We cannot visit America right now, and by the look of it we might not be able to return for some time. But there are ways of exploring US destinations (sort of) without leaving UK soil.
While George Washington’s great-grandfather left for Virginia from Hertfordshire, the direct ancestors of the first US president came from – and owe their name to – a sleepy and little-known village in the historic county of Durham.
The original village has since been subsumed into a new town of almost 70,000 people, but Washington Old Hall, the great family’s ancestral home, still stands. It is owned by the National Trust and will hopefully wake from its winter hibernation at some point this summer. The name Washington, of course, now belongs to America’s capital city and a West Coast state.
Another famous child of Washington, Durham, was Gertrude Bell, who studied at Oxford and then spent years exploring the Middle East, earning herself the nickname “daughter of the desert”. Thanks to the knowledge she attained Bell was later employed by Britain’s Arab Bureau, became close friends with Lawrence of Arabia, and helped determine the future of the region at the Middle East Conference in Egypt. She was later an advisor to Prince Faisal, Iraq’s first ruler, and died in Baghdad in 1926, where she is buried.
Emigrants from this small port in Lincolnshire (population: 35,000), linked to The Wash by a river called The Haven and lying on the prime meridian, named what is now the biggest city in Massachusetts (population: 6.9m).
Its crowning glory is St Botolph’s Church, a wonder of medieval engineering whose tower extends more than 80 metres into the sky. It can be seen from Norfolk in the right weather and was once used by naval navigators, earning it the nickname “Lighthouse to the Fens”. It also helped British bomber pilots find their way home after missions over Germany during the Second World War.
St Botolph’s grand interior contains subtle links to the calendar. There are 365 steps to the top of the tower (the number of days in a year), 12 pillars supporting the roof (months), 52 windows (weeks), and seven entrances (the number of days in a week). Today the locals call it the Boston Stump.
Throughout the Middle Ages the town was an important trading post, with wool, salt and lead being exported to Dutch and German ports, and in return it was flooded with not just European goods but intellectual and non-conformist ideas. John Cotton, the vicar of St Botolph’s in the early 17th century, encouraged those who disliked the lack of religious freedom in England to head east with the Massachusetts Bay Company. He joined them in 1633.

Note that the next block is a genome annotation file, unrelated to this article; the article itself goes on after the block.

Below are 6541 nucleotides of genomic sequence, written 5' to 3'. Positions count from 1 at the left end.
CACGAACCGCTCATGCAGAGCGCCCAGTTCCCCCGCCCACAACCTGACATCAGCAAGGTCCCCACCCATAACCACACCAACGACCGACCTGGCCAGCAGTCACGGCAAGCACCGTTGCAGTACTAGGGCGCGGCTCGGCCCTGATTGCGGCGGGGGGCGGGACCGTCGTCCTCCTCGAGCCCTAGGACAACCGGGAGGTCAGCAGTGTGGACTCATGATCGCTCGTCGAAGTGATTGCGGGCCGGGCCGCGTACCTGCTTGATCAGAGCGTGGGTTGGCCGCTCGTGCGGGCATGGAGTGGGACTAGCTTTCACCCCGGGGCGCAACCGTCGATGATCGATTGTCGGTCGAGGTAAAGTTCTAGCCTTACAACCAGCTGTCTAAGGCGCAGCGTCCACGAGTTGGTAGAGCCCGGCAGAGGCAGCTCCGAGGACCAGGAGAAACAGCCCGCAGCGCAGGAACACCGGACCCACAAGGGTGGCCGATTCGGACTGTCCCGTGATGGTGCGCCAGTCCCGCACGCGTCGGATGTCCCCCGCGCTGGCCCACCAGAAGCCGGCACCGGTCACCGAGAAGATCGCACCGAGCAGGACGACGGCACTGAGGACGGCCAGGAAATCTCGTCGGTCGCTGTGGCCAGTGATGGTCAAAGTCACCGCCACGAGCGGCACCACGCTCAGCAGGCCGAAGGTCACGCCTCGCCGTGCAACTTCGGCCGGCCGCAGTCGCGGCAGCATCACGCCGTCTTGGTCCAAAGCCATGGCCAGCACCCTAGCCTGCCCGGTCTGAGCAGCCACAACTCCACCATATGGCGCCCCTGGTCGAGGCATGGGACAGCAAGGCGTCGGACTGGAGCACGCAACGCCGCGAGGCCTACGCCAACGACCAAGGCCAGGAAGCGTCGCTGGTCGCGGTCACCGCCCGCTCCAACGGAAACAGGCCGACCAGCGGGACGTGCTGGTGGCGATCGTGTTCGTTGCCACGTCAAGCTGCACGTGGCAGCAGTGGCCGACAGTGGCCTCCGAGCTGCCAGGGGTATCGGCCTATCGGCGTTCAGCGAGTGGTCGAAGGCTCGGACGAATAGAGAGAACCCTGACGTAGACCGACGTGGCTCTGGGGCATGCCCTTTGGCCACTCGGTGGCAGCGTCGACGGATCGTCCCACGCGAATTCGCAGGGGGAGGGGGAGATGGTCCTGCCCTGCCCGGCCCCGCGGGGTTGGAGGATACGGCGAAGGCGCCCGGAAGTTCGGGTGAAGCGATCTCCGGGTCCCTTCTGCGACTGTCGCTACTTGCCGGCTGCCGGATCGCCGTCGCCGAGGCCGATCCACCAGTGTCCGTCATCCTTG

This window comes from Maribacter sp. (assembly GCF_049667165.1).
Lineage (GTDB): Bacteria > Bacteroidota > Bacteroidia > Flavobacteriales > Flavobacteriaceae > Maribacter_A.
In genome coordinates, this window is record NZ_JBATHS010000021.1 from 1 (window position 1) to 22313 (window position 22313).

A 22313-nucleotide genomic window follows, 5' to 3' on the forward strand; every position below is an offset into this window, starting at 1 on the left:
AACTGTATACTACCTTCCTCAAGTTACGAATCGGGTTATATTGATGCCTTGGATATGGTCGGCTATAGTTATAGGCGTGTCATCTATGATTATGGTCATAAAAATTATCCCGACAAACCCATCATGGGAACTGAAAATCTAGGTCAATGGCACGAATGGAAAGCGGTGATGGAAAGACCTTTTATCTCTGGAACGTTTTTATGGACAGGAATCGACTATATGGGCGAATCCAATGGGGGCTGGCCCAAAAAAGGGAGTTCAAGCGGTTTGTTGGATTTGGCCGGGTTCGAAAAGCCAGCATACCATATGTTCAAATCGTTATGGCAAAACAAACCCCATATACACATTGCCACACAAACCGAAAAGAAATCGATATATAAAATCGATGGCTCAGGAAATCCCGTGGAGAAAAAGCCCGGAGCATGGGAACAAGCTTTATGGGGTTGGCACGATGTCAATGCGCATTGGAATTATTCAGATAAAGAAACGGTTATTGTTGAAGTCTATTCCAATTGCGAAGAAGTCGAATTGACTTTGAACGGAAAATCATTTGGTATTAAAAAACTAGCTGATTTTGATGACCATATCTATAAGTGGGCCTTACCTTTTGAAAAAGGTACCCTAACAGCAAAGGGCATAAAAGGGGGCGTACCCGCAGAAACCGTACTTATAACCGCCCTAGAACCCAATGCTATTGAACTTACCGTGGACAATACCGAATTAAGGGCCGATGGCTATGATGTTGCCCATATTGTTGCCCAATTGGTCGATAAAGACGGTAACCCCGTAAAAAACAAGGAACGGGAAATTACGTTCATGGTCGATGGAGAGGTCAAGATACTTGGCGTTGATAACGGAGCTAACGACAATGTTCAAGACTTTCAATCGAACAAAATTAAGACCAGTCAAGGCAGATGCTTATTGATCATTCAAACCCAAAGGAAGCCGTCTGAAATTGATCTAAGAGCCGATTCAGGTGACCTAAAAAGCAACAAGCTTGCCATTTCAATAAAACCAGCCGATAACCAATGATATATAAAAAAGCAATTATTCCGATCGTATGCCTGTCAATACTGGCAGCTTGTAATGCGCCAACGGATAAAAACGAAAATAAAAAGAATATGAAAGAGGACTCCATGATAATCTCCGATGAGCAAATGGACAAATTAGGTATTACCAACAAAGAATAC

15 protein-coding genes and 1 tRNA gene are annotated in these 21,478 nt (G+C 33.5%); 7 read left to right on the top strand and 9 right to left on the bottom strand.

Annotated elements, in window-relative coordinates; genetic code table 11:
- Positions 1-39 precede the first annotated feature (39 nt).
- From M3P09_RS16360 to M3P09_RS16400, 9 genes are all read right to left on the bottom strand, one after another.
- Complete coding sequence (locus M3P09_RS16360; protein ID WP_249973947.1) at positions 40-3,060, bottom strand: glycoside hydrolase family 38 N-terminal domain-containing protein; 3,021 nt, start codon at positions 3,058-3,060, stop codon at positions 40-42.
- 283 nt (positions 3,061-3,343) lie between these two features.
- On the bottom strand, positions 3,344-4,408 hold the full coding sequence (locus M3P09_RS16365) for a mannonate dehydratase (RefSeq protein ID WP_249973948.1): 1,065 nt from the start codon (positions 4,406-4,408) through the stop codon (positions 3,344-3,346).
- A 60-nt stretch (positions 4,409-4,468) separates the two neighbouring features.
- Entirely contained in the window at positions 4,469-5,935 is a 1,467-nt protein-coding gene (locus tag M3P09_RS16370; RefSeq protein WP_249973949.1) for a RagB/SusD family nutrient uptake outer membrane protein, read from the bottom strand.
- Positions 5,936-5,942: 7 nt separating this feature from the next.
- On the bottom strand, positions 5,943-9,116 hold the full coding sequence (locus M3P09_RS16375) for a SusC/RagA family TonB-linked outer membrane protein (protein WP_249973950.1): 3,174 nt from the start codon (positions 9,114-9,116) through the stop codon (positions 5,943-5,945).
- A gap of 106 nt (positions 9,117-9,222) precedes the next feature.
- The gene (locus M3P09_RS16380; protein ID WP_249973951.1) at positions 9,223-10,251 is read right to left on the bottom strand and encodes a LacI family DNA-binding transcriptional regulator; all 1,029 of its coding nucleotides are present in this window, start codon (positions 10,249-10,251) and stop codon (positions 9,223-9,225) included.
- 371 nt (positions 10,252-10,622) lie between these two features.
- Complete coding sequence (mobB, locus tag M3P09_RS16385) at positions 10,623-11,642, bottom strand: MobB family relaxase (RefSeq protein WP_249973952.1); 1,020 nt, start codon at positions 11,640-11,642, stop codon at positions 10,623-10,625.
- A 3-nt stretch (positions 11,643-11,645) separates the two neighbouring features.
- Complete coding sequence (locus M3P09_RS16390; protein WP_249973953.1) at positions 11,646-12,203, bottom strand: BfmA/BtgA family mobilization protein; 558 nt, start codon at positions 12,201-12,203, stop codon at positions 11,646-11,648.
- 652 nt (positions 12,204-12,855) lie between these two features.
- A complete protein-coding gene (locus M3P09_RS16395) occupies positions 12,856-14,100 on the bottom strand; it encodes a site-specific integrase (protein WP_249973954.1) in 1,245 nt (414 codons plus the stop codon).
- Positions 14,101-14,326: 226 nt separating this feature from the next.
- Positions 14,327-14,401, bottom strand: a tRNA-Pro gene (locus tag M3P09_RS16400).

Just up the coast from Boston are some very nice beaches. Bracing Skegness, more than 80 years on, is still home to a Butlin’s holiday resort; perhaps you’d prefer Anderby, where the Cloud Appreciation Society set up its first cloud-watching observatory in 2005.
The era-defining 1969 music festival, and dozens of settlements in the US, Canada, Australia and New Zealand, can trace their names back to an Oxfordshire market town that simply oozes history.
Mentioned in the Domesday Book as a royal forest (the name is Old English for “clearing in the wood”), Woodstock welcomed Æthelred the Unready and Henry I, and was the scene of Henry II’s courtship of “Fair Rosamund”. To conceal the illicit affair, so goes the legend, he built a bower for his mistress which he surrounded with a complex maze. When Henry was away, however, Queen Eleanor managed to find her way to the centre by following a strand of Rosamund’s silken dress. She then condemned her rival to death by poisoning.
Edward, the Black Prince, was born at Woodstock Palace in 1330, and Elizabeth I was imprisoned there during the reign of her sister Mary. The palace was largely destroyed during the English Civil War, but the remaining stones were used for the construction of nearby Blenheim Palace, residence of the Dukes of Marlborough and childhood home of Winston Churchill.
Curiously, George Eden, 1st Earl of Auckland – after whom the New Zealand city is named – was an MP for Woodstock.
A fanciful English folk tale about this forgotten village in Nottinghamshire gave New York City its nickname, and Batman his hometown. With King John planning to pass through on a hunting trip, a decision that would put Gotham on the King’s Highway and make its residents subject to new taxes, the locals decided to feign lunacy to scare off the regal entourage (mental afflictions were, at the time, considered contagious). So when the royal outriders showed up they found villagers endeavouring to drown an eel in a pool of water, others rolling cheese down a hill, and some building a hedge around a cuckoo in a futile attempt to stop it flying away. The became known as the Wise Men of Gotham, and their ploy worked a charm – John and his party steered well clear.
Having heard this story on his travels, the author Washington Irving applied the nickname of “Gotham” to his home city, the idea being that New York is full of eccentrics. Batman creator Bill Finger borrowed the name for his comic book after spotting an advert for “Gotham Jewelers” in a New York phonebook.